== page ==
Not to sound contrary here, but there have been so many films in recent years that audiences have adored – en masse, it would appear – that are completely and utterly terrible. Please don’t hate us (or do, we don’t really care) – here’s a ranking of thirteen of the absolute worst movies that everyone seem to love.

Family guy

We get it – Krasinski was absolutely desperate to show off his fathering credentials. But did a majority of the speaking parts have to center around how much of a great dad he is? No matter how much parental love nestles within a man, there’s not one dad who would spend his final moments on Earth explaining how he’s always loved his daughter. He’d be too busy trying to find a better solution (like guns).

Silent cinema

As mentioned, A Quiet Place was inspired by the legends of silent cinema. However, the great works of this era weren’t defined by their absence of sound, but rather how they presented stories visually. In Keaton’s and Chaplin’s work, sound is just not an important factor of the overall film.

As The Hollywood Reporter pointed out, this is something missing in A Quiet Place, as it doesn’t commit to that which made the silent era flicks so great. “American Sign Language and quiet whispering might be sufficient to keep the film’s unnamed super-predators from hearing you, but cinematically, they function just like typical spoken dialogue, telling the audience things instead of visually showing them, the greatest strength of the best silent films.”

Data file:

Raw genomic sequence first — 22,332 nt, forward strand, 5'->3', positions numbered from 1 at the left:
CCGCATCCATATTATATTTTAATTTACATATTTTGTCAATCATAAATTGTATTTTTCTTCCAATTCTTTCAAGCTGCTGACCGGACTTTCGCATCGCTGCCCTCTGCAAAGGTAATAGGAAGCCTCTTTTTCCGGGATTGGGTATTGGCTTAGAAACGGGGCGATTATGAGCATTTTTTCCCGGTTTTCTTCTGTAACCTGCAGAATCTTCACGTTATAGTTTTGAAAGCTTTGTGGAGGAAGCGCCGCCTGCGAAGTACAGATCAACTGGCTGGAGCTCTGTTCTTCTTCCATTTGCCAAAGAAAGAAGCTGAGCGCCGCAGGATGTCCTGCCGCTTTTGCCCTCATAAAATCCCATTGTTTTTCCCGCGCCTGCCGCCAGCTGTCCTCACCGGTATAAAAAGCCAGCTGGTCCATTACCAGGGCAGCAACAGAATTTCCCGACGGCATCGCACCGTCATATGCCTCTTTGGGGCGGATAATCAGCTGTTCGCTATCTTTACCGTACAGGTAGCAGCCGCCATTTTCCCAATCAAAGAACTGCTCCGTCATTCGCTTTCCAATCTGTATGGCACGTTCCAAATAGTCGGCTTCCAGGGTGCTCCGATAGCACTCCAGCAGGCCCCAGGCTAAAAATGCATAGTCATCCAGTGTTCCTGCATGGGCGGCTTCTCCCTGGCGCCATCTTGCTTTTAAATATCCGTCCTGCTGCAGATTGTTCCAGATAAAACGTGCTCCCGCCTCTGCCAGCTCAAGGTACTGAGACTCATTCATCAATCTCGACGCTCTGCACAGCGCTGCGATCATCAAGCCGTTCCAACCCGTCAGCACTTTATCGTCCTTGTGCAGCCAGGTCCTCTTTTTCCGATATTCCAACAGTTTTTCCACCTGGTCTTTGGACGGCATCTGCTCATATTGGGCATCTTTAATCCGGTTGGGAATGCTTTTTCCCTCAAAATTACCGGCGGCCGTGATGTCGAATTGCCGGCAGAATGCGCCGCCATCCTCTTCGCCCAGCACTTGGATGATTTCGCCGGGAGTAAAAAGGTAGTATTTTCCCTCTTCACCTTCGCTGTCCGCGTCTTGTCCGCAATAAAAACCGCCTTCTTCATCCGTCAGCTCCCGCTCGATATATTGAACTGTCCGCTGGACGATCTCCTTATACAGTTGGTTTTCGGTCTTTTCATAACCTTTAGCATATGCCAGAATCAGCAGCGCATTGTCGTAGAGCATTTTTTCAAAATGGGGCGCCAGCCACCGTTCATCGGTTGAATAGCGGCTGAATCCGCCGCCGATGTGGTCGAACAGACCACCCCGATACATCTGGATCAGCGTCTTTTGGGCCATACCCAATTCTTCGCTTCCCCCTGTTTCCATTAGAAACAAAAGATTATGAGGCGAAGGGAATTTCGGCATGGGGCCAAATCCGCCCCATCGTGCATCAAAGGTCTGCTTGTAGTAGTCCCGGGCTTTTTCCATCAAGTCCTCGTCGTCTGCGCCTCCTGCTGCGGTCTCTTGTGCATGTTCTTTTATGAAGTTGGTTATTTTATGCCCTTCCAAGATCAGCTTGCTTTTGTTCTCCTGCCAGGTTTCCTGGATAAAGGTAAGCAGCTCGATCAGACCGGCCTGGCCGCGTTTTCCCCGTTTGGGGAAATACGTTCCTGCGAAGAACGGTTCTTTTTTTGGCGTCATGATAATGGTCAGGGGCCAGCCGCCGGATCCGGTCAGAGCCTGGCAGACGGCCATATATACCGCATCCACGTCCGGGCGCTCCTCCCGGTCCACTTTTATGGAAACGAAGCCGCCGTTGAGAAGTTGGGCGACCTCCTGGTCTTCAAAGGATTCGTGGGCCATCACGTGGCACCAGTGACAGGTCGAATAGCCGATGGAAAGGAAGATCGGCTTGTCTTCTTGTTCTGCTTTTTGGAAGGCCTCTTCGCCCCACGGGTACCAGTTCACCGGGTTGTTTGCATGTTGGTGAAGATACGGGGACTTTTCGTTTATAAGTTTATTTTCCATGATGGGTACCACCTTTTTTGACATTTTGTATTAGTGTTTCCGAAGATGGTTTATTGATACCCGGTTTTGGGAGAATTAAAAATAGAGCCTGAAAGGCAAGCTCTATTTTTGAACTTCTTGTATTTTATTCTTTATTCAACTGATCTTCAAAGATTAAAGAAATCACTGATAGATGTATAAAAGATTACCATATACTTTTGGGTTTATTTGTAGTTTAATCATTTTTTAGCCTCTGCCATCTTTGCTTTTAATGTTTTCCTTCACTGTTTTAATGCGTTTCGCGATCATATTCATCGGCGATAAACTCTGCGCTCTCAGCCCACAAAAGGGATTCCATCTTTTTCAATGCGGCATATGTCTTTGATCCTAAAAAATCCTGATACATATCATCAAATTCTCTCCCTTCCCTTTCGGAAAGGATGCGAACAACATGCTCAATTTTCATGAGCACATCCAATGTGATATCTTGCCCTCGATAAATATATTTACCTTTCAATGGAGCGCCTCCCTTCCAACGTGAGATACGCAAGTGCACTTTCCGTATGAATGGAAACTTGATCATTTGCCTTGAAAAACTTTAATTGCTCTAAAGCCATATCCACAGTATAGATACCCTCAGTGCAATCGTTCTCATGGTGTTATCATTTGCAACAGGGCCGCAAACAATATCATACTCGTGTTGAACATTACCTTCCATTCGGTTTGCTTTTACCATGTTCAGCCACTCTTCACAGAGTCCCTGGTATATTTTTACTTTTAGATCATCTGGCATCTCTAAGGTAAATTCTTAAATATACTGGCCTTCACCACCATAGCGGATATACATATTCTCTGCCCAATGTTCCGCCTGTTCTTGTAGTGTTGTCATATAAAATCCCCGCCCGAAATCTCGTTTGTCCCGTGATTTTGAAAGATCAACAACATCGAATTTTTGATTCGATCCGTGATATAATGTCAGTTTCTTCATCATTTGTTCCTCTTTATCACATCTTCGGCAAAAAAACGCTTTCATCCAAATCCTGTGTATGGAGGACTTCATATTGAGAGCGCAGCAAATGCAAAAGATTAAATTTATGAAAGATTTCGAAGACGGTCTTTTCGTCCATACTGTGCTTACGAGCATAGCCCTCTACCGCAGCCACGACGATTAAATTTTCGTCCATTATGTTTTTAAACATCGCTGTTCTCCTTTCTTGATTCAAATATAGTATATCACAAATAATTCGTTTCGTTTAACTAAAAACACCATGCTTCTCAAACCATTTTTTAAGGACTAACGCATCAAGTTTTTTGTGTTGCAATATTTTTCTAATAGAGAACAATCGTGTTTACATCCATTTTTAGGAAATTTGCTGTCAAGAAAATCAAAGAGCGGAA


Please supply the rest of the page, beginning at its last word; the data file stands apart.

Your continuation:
River bed

If it was safe to be near the river and the waterfall as all other sounds were drowned out, why didn’t they live by the river (or anywhere else where there’s constant noise)? Or even if it proved to be impractical long-term, they should’ve at least resided nearby in the run-up to Evelyn’s child birth.

Inconsistent details

Overall, the noise trope was frustratingly inconsistent. On the one hand, the monsters could hear the slightest crackle of noise from miles away. On the other, the creature couldn’t detect Evelyn’s ridiculously heavy breathing in the bathtub or the basement despite the fact it was directly behind her. It just rendered the entire premise of the film as erratic, conflicting, and completely void of logic.

That ending

The ending, sweet Lord, the ending. If you hadn’t lost faith completely by the last scenes of the film, watching Blunt charging a gun before throwing a smirk at her daughter (you know, despite the fact her husband’s just been brutally massacred) is truly the final nail in this soundproofed coffin. Still, at least it leaves the movie open for a sequel. Yay?

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Daisy Webb is an outspoken, opinionated writer with a passion for all things horror and cult comedy. When she's not watching films, she likes listening to music, cooking too much food, and writing short stories with unhappy endings.